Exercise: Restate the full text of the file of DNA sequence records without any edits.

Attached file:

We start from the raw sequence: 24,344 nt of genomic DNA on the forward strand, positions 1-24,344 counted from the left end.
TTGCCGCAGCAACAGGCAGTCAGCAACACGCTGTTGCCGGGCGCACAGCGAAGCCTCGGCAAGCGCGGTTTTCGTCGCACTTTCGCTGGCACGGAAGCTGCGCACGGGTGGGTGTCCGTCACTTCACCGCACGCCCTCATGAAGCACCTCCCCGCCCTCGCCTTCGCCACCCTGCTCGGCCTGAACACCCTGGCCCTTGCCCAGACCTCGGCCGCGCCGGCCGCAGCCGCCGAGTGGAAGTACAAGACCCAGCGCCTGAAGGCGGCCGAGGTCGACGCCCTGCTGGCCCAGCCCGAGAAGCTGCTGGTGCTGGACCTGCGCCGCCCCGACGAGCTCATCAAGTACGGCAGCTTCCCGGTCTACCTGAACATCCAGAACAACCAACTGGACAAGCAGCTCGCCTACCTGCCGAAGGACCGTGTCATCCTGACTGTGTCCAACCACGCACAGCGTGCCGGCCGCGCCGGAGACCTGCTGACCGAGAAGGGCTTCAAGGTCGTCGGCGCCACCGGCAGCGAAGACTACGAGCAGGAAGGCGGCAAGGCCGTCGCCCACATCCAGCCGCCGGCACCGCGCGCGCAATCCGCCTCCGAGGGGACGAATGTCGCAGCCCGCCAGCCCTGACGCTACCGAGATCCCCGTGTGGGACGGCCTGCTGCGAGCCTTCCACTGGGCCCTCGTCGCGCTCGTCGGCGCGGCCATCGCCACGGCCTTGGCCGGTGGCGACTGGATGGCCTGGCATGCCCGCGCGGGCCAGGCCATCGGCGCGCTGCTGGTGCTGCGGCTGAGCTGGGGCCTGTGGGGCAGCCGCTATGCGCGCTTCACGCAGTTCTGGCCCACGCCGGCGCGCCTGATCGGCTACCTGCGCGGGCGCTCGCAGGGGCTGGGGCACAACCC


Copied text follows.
We start from the raw sequence: 24,344 nt of genomic DNA on the forward strand, positions 1-24,344 counted from the left end.
TTGCCGCAGCAACAGGCAGTCAGCAACACGCTGTTGCCGGGCGCACAGCGAAGCCTCGGCAAGCGCGGTTTTCGTCGCACTTTCGCTGGCACGGAAGCTGCGCACGGGTGGGTGTCCGTCACTTCACCGCACGCCCTCATGAAGCACCTCCCCGCCCTCGCCTTCGCCACCCTGCTCGGCCTGAACACCCTGGCCCTTGCCCAGACCTCGGCCGCGCCGGCCGCAGCCGCCGAGTGGAAGTACAAGACCCAGCGCCTGAAGGCGGCCGAGGTCGACGCCCTGCTGGCCCAGCCCGAGAAGCTGCTGGTGCTGGACCTGCGCCGCCCCGACGAGCTCATCAAGTACGGCAGCTTCCCGGTCTACCTGAACATCCAGAACAACCAACTGGACAAGCAGCTCGCCTACCTGCCGAAGGACCGTGTCATCCTGACTGTGTCCAACCACGCACAGCGTGCCGGCCGCGCCGGAGACCTGCTGACCGAGAAGGGCTTCAAGGTCGTCGGCGCCACCGGCAGCGAAGACTACGAGCAGGAAGGCGGCAAGGCCGTCGCCCACATCCAGCCGCCGGCACCGCGCGCGCAATCCGCCTCCGAGGGGACGAATGTCGCAGCCCGCCAGCCCTGACGCTACCGAGATCCCCGTGTGGGACGGCCTGCTGCGAGCCTTCCACTGGGCCCTCGTCGCGCTCGTCGGCGCGGCCATCGCCACGGCCTTGGCCGGTGGCGACTGGATGGCCTGGCATGCCCGCGCGGGCCAGGCCATCGGCGCGCTGCTGGTGCTGCGGCTGAGCTGGGGCCTGTGGGGCAGCCGCTATGCGCGCTTCACGCAGTTCTGGCCCACGCCGGCGCGCCTGATCGGCTACCTGCGCGGGCGCTCGCAGGGGCTGGGGCACAACCC